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Permission to Excel

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Seth Godin published a book titled Permission Marketing way back in 1999. Basically, his message in the book is that the most effective way to get your message across to someone is to first ask them if they’re interested in hearing it rather than the historic “broadcasting” approach that was long the major means of marketing messaging. (How much spam do you read? Junk mail?)

Permission is a good thing to get. Sometimes. Because there is that thing about asking for forgiveness rather than permission.

But what Godin does in his latest, The Icarus Deception (Portfolio; penguin.com), is, in effect, provide permission (or maybe it is justification) for doing things that go beyond the norm, beyond the status quo, beyond what you probably do during your daily grind. As he argues, your daily grind probably is a grind because your job is probably established in such a way that there is little chance for you, as a person, to do much beyond the method that has long been established to keep things in the organization running smoothly. (And the grinding metaphor works, because when you grind a surface, you make it smoother. Generally speaking.)

If you do something that is outside the parameters of the norm, then there is the distinct possibility that you’ll be in some sort of trouble. Which is why he references Icarus, that mythical figure who flew too high, too close to the sun, and then plummeted to his end because the wax on the wings his father crafted for him melted and the feathers fell off. Godin points out that his dad also told him not to fly too low, too close to the sea, because there would be a problem vis-à-vis lift, but that’s part of the story that has not gained the currency of flying too high with disastrous consequences. Godin’s position seems to be that it is better to get a tan than a bath, to go higher than lower. Another title for the book might have been The Goldilocks Paradox, but I’m not sure that he is interested in the porridge or the bed size that’s “just right.”

Godin talks about the importance of making “art.” No, he’s not referring to releasing your inner Picasso, per se, but about getting really good at whatever it is that you do, and then pushing yourself beyond the boundaries that you have personally established (comfort zone), beyond the boundaries that have been organizationally established (safety zone). That’s because as everyone who has lived through the past few years knows, there is no sure thing anymore when it comes to your job when you’re working for someone else, particularly when that’s not someone else but something else, as in a major corporation that tends to look at employees as digits rather than as people. Art is personal. Individual. Going through the motions of a task is repeatable. Automatable. Odds are better if you opt for the artistic approach rather than the other, as the other is what can be readily replaced or otherwise outsourced.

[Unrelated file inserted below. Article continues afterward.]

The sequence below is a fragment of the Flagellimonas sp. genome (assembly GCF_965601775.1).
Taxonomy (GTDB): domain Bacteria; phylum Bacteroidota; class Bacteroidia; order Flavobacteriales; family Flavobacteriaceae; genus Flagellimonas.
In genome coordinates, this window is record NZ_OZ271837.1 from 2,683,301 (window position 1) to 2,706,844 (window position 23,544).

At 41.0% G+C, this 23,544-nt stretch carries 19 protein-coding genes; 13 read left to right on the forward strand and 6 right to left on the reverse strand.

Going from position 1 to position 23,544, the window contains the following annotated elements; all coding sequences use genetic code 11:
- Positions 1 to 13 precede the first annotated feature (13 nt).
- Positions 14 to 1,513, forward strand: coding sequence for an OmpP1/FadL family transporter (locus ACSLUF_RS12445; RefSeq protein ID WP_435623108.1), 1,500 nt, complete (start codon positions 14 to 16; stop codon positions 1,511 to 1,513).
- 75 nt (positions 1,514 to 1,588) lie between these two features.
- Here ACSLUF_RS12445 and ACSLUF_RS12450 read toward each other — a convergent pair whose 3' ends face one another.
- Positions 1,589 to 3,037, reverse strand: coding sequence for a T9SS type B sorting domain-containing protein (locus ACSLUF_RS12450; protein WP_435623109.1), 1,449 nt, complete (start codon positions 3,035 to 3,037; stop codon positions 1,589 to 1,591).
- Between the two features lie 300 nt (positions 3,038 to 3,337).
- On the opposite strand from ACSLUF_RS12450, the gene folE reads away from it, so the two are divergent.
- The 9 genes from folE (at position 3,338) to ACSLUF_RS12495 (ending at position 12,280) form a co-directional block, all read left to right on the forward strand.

Of course you know that. You know that distinctiveness beats formulaity every time. (Well, almost every time, because when we are buying a mass-produced product, whether it is a Big Mac or a Buick, we want to be assured that the right steps were taken to put it together. But that’s not the sort of job, I think, that Godin is talking about.)

Godin writes about the importance of making connections. Of connecting with people through what you do in such a way that they’d miss you if you’re gone because what you do, what you provide, is so indubitably you that there is no other way to get precisely what it is that you provide.

Think of the difference between a great automotive designer and one that’s merely competent. There are few of the former and plenty of the latter. For example, even non-car enthusiasts have heard of the “Hofmeister kink” and the “Bangle butt,” two characteristics from BMW designers (Wilhelm Hofmeister and Chris Bangle). They didn’t play by the “rules.” They created them. While it would have probably been easier not to have done so, it would have undoubtedly been less rewarding. Mind you, this isn’t necessarily about fame. It is about becoming indispensible. 

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